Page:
Environment

Pillars at the Bottom of the Sea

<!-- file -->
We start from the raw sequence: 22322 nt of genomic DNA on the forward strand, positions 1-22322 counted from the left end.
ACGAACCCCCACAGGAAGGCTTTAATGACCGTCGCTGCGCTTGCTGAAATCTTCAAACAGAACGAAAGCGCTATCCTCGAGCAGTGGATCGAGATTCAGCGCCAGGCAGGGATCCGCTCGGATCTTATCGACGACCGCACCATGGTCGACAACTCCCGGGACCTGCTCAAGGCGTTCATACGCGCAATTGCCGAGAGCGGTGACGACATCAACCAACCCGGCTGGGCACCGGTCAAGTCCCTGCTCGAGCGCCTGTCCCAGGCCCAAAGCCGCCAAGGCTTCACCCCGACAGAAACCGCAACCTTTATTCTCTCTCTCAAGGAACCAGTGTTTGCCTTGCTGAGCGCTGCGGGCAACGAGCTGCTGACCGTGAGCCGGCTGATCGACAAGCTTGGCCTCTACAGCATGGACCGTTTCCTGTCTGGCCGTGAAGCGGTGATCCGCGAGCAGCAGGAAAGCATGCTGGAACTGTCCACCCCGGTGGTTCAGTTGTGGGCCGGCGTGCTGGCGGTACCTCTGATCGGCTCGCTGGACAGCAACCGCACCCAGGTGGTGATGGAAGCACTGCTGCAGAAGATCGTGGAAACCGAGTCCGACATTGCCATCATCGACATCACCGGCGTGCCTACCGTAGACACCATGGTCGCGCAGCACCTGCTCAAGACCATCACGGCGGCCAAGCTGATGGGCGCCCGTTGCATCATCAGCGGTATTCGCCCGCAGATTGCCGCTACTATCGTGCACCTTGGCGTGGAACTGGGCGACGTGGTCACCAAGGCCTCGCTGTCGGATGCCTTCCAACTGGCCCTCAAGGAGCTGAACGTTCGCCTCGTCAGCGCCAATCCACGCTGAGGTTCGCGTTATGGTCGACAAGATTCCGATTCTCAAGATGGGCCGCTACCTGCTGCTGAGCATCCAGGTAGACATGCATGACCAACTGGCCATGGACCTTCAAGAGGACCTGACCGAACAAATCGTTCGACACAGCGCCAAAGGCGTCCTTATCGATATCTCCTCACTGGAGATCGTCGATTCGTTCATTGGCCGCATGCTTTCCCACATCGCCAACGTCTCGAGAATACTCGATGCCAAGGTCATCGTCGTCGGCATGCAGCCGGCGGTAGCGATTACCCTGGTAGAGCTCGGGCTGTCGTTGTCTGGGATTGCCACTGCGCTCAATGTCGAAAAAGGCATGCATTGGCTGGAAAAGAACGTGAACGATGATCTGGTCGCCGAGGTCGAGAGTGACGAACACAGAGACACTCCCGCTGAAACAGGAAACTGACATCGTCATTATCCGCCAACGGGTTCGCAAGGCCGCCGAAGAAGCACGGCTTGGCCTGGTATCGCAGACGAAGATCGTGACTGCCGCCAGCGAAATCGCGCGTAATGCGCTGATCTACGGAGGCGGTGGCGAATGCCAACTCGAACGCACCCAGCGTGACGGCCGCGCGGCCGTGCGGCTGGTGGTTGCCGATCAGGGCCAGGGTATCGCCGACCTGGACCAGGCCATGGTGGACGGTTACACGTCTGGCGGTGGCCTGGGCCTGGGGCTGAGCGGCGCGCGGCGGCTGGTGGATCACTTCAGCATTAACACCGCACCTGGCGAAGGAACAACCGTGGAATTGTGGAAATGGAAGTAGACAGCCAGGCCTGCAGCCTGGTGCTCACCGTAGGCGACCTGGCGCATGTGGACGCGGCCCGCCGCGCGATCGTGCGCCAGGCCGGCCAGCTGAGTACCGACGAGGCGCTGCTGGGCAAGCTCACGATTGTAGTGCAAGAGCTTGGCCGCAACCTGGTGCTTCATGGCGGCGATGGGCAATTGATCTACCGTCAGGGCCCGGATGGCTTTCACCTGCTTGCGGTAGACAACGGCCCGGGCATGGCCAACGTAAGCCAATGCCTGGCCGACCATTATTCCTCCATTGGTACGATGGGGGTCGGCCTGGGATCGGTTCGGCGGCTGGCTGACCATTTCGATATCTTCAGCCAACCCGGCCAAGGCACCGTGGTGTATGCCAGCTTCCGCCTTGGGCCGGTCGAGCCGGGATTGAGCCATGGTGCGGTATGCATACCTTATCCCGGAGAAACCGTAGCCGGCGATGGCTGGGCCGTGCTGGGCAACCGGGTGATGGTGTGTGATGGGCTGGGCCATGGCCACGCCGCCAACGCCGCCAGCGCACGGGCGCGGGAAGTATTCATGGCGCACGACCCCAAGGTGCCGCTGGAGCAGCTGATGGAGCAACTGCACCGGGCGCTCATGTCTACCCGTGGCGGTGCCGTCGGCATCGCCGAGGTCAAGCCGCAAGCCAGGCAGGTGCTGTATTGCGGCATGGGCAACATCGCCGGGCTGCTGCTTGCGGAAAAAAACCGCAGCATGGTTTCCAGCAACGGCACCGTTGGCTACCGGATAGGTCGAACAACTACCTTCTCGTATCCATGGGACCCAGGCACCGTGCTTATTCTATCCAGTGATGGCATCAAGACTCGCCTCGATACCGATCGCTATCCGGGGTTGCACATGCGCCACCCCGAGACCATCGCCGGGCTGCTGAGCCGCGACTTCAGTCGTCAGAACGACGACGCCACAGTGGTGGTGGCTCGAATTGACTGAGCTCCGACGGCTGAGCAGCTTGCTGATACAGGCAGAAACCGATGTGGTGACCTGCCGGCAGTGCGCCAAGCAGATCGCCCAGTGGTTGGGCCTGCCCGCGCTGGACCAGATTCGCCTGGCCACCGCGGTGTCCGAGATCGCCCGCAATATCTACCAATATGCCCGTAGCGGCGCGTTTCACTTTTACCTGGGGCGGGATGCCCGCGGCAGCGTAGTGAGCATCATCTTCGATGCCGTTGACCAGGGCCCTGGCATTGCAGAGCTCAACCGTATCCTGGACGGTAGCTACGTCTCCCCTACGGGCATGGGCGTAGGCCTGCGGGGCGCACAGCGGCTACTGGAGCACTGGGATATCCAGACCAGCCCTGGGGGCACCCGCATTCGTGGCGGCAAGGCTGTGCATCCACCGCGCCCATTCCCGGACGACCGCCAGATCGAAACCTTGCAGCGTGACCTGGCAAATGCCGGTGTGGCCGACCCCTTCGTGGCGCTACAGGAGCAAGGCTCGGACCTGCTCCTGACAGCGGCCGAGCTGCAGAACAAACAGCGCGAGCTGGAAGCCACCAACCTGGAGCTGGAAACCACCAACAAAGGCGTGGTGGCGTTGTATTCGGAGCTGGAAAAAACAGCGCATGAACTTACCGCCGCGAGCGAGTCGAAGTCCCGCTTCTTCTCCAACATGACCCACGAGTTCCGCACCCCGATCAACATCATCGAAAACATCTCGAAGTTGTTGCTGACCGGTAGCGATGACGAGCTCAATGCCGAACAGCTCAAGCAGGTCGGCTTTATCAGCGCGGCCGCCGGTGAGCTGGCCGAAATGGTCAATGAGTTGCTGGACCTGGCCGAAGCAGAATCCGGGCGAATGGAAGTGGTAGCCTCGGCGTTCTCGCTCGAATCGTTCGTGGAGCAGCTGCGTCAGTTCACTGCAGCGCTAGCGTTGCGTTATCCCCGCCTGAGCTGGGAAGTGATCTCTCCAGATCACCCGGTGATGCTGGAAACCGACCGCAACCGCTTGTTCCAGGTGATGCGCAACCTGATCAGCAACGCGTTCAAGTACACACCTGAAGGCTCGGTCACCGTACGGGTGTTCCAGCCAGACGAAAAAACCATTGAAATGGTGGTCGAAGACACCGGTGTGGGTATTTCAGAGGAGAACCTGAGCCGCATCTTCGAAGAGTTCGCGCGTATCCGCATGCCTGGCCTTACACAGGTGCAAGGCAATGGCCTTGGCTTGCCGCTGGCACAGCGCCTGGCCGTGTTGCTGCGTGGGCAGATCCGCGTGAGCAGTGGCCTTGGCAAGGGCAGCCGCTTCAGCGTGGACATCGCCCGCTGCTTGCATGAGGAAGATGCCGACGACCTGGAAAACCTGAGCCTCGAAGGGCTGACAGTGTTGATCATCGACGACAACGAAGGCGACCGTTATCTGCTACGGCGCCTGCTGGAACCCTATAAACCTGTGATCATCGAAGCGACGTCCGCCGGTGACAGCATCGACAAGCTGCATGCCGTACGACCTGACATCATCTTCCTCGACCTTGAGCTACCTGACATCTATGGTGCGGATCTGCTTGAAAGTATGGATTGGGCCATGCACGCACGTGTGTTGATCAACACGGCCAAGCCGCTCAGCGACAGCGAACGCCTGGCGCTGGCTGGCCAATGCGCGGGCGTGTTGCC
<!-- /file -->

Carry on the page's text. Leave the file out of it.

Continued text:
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Perched near the hot seams of some midocean ridges are curious pillars of lava, like Greek columns, many of them 45 feet tall. How these strange spires form has been unclear. Now volcanologists Tracy Gregg, at Woods Hole Oceanographic Institution, and William Chadwick, at Oregon State University, say these pillars were most likely created by the slow advances of lava oozing from volcanic ridges. Gregg and Chadwick developed a computer model of a lava flow from a midocean ridge. In their model, as the outer layers of lava blobs cool on contact with seawater, the interiors remain fluid. Sometimes three or four blobs nestle together in a ring, often leaving an empty, water-filled space at the center. The sides of these adjoining blobs eventually form the pillar walls, at least in the model. When the eruption fueling the blobs subsides, the lava inside each blob drains off, sometimes right back into the vent, as if someone pulled a plug in a bathtub, says Gregg. And the blobs, being relatively fragile, somewhat like big empty eggshells, collapse and leave standing behind as hollow pillars only the connected walls on the inside of the ring.

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